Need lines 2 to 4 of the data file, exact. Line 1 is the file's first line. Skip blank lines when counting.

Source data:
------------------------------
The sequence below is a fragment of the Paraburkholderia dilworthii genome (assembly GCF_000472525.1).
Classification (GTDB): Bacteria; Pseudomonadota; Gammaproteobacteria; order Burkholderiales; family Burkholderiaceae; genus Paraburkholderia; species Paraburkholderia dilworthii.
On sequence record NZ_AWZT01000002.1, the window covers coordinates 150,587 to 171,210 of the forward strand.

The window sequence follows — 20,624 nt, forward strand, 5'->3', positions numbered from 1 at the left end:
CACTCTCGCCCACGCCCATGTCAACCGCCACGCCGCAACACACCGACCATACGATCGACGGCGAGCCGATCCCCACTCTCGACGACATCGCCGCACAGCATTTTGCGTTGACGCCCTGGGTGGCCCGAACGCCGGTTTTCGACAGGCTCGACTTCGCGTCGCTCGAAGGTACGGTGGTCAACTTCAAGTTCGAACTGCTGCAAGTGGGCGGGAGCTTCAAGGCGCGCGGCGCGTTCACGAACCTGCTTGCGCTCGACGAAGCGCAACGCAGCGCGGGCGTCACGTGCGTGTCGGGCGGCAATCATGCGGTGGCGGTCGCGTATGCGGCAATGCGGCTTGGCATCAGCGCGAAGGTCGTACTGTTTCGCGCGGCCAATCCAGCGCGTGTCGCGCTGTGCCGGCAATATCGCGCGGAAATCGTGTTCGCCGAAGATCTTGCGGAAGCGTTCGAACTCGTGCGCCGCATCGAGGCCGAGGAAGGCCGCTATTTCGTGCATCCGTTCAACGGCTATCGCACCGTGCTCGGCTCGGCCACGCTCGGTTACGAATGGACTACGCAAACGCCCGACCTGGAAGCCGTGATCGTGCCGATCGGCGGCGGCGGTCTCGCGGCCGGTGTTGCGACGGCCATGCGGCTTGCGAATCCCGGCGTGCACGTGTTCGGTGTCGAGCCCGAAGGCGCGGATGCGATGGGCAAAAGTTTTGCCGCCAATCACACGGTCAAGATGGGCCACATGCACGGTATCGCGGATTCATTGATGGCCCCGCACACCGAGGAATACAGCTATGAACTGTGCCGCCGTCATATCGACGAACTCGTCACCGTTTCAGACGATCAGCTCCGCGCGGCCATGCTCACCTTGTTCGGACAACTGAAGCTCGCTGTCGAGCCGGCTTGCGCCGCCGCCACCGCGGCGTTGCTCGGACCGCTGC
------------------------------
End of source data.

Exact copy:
Classification (GTDB): Bacteria; Pseudomonadota; Gammaproteobacteria; order Burkholderiales; family Burkholderiaceae; genus Paraburkholderia; species Paraburkholderia dilworthii.
On sequence record NZ_AWZT01000002.1, the window covers coordinates 150,587 to 171,210 of the forward strand.

The window sequence follows — 20,624 nt, forward strand, 5'->3', positions numbered from 1 at the left end: